Covid-19 Diary : Thursday 28 October, 2021

A recent study by Pfizer “proved conclusively” that their vaccine is safe for children aged 5 – 11.  The trial involved 2,268 children.

None of the children came down with myocarditis.  So, obviously, no risk of this side-effect of the vaccine, right?

Ummm – would you still say that if you knew that the risk is in the order of 1 in 5,200?  Or perhaps, even higher (it seems, the younger the child, the greater the risk the 1/5,200 is for mails aged 12-17.

A cynic might think that Pfizer deliberately kept the trial size down so as to minimize the chance of some of these uncommon complications appearing…..  which is why trials are normally conducted with very much larger groups of subjects.  But apparently, Pfizer doesn’t need to follow normal rules when it comes to proving the safety of their vaccine.

There’s been a number of apps developed to allow us to store our vaccination status on our phone.  In theory, the apps do two things that the “official” CDC vaccination records do not.  First, it is harder to cheat and duplicate an app-based vaccine record – these access your stored-online medical records to validate your claim you’ve been vaccinated (you did know that your vaccination has been added to county, state, and probably federal databases, didn’t you?).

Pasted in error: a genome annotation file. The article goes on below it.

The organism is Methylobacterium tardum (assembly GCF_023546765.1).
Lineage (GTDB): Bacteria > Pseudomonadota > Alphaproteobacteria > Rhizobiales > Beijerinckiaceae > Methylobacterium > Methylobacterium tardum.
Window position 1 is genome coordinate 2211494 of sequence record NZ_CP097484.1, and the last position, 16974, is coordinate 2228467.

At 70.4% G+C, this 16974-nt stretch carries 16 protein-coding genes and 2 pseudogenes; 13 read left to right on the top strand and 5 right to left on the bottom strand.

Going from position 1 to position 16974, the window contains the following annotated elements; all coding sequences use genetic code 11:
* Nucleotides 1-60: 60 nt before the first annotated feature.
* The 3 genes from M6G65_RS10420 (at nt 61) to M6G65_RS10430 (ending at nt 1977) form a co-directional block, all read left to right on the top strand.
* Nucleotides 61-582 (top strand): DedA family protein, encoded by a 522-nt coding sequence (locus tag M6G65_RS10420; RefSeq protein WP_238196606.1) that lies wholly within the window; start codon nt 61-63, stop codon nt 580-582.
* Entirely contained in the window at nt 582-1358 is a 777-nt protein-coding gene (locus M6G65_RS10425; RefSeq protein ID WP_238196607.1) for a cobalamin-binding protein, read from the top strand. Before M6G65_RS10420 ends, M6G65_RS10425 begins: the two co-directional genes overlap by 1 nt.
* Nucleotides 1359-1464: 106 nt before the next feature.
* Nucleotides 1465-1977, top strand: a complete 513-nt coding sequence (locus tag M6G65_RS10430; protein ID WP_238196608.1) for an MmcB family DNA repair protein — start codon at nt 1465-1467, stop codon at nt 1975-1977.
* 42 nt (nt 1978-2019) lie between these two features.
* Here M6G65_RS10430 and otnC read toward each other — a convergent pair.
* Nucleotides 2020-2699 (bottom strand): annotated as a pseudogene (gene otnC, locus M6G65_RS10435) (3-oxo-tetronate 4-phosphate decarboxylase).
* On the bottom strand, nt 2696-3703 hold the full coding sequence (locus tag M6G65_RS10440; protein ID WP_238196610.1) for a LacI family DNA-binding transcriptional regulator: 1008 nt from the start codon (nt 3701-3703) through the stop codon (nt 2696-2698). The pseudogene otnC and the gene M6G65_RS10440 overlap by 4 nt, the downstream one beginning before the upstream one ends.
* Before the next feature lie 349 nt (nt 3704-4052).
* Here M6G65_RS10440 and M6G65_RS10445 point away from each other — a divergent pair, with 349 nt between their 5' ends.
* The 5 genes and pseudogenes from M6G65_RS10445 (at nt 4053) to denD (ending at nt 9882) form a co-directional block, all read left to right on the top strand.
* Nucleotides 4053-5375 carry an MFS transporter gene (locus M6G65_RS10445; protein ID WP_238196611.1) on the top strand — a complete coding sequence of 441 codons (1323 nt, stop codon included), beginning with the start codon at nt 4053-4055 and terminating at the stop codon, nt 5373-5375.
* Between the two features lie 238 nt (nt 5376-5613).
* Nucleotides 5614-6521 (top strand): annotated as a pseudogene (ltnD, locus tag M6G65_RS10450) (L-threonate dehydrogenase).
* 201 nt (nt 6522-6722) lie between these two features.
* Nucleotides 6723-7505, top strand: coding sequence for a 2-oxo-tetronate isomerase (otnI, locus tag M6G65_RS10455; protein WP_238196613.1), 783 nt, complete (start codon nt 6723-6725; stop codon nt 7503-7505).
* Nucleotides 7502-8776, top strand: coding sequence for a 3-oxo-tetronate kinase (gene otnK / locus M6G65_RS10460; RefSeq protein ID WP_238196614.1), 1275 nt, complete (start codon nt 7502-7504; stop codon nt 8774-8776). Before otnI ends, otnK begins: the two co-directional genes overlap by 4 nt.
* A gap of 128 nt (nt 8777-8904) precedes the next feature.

Second, it spares you the hassle of carrying the CDC vax record with you, the bother of losing it, etc.

That’s all good, but earlier this week, one of the common apps stopped working.  So, picture this scenario.  You’ve been waiting in line for admission to a ball game, or to the reception for your friend/son/daughter’s wedding, or whatever.  When it is your turn to show your vaccination status, you turn on your phone, only to discover the vaccination app has stopped working, and you’re refused entrance.

I pointed out the unfortunate nature of that on Twitter, which evoked a chorus of people snidely suggesting I should carry the CDC vax record with me too.  If you still need to do that, too, “just in case”, where is the benefit or sense in the vax record app?

How you respond to the news that the Biden administration is to speed up authorization of at-home Covid test kits might depend on if you see your glass half-full or half-empty.

If you’re a glass half-full person, you’ll acknowledge the need and be pleased to see the Biden administration moving to respond to it.

But if you’re a glass half-empty person, you’ll express amazement that this wasn’t done 20 months ago (or, if not then, in January when Biden came into office).  Fast testing has always and universally been acknowledged as one of the keys to outbreak control; there have been at-home testing technologies available, and the “gold standard” PCR testing has been shamefully slow and is always expensive and inconvenient.